Parana, Brazil – Two blue-throated macaws were seen play-fight over a hanging wooden toy at Bird Park (The Parque das Aves) in the city of Foz do lguacu in the Brazilian state of Parana.
A video released by the Real Press shows two Caninde macaws, also known as blue-throated macaws and Wagler’s macaws, are engaging in a friendly ‘fight’ to win a wooden toy suspended on a branch.
According to BirdLife, a global partnership of bird conservation organizations, there are only 50 to 249 Caninde macaws left in the wild, which makes them a critically endangered species.
“There is evidence that the population is currently increasing moderately following successful conservation measures and near elimination of trade, which caused extremely rapid declines during the 1970s and 1980s,” it said in a statement. “However, given its longevity, the trend over the past three generations has still been negative and declines of over 80 percent during the period are suspected. Growth rate estimates generated by a Population Viability Analysis did not reach the rate of replacement needed for the population to remain viable in the long-term.”
Currently, most of the Caninde macaws live in Llanos de Mojos, a tropical region in northern Bolivia.
“There are two subpopulations: the northern subpopulation is found from west of Santa Ana eastwards across the upper río Mamoré, Beni, where the wild population was discovered in 1992, to the eastern savannas,” the statement said.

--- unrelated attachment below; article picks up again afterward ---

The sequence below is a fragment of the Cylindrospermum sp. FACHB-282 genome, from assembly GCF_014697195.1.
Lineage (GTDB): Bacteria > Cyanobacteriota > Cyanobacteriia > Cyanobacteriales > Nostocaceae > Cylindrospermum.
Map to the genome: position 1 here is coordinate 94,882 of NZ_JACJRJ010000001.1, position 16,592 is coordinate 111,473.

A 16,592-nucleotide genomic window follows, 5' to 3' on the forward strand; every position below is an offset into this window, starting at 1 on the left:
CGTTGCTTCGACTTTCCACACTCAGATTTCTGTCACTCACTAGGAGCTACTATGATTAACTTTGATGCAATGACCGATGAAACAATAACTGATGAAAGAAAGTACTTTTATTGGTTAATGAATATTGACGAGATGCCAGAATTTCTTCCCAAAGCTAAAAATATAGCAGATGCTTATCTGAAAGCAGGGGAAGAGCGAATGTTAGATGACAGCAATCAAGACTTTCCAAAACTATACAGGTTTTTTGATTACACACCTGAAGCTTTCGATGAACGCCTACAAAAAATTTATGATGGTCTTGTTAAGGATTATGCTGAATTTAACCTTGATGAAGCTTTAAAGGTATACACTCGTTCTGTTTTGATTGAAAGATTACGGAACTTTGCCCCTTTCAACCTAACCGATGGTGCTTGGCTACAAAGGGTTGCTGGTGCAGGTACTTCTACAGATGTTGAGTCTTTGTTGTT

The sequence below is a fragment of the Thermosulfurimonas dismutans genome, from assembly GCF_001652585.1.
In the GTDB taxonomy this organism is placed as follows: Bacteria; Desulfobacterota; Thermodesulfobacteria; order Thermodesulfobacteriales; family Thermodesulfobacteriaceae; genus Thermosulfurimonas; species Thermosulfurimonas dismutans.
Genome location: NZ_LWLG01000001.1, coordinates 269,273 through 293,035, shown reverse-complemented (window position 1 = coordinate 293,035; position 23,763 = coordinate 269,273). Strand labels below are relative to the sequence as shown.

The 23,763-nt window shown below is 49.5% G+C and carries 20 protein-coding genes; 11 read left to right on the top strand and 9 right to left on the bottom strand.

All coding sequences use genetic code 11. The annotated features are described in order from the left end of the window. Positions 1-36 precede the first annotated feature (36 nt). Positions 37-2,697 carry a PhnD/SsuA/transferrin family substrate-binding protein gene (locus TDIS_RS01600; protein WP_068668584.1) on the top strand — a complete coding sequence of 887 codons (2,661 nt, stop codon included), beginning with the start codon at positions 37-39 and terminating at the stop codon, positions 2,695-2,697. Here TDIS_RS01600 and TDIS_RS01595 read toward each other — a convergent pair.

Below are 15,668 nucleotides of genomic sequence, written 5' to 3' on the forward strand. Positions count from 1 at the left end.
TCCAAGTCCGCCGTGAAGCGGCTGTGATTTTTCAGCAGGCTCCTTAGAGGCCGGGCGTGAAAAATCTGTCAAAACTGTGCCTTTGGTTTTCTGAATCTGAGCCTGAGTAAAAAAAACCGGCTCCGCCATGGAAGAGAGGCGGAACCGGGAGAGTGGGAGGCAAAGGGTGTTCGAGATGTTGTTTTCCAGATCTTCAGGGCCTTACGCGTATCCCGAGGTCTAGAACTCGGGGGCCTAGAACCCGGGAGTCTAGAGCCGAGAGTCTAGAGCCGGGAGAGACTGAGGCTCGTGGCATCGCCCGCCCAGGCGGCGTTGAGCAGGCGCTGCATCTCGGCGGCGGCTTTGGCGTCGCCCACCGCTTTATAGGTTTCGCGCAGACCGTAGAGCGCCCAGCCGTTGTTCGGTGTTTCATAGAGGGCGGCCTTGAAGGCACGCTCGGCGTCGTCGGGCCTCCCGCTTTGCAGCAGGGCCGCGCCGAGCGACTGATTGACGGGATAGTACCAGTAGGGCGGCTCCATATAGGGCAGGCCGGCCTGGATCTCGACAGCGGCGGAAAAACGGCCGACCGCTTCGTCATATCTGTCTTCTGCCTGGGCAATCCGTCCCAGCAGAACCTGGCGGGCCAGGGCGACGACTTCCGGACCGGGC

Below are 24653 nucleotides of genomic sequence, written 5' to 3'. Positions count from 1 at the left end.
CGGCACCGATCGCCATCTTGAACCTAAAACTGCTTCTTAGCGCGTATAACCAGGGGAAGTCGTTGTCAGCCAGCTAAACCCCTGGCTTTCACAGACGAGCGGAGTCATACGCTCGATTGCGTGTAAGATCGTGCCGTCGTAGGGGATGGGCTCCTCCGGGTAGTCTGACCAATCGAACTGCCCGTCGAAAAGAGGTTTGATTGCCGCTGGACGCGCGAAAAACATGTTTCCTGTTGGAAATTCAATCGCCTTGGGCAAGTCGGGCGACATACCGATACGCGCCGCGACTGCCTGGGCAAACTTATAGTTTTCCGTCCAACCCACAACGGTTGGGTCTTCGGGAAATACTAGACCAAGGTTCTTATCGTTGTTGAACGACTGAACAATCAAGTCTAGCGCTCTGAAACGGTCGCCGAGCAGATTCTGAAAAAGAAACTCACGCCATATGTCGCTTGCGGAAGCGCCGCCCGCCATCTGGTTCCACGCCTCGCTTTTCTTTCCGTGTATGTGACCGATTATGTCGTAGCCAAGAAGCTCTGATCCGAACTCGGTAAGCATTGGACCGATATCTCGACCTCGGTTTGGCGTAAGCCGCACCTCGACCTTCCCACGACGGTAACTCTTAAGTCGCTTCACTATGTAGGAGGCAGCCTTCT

The southern subpopulation is found mostly in the Maraban province in Beni, close to the town of Loreto. In 2007, the total population was estimated to number 250-300 individuals occupying a range of 4,000 square kilometers, with 70 individuals discovered at a dry season roost site that year.
An estimated 1,200 or more wild-caught birds were exported from Bolivia during the 1980s, suggesting that the population was formerly much higher.
In the past, it was a severely threatened species due to exploitation for the national and international cage bird trade, though this has been radically reduced since 1984. However, in 2010, two poached macaws were uncovered and released into the wild.
The blue-throated macaw was listed as endangered under the US Endangered Species Act in November 2013. Live export from Bolivia discontinued from 1984, however, there were illegal exports till 2010. The Asociación Armonía/ Loro Parque Fundación parrot trade monitoring project has recorded reduced levels of trade in the species, “but the large scale illegal trade infrastructure in Bolivia means there is the potential to start trapping again if there is the demand.”
(Edited by Saptak Datta and Gaurab Dasgupta.)
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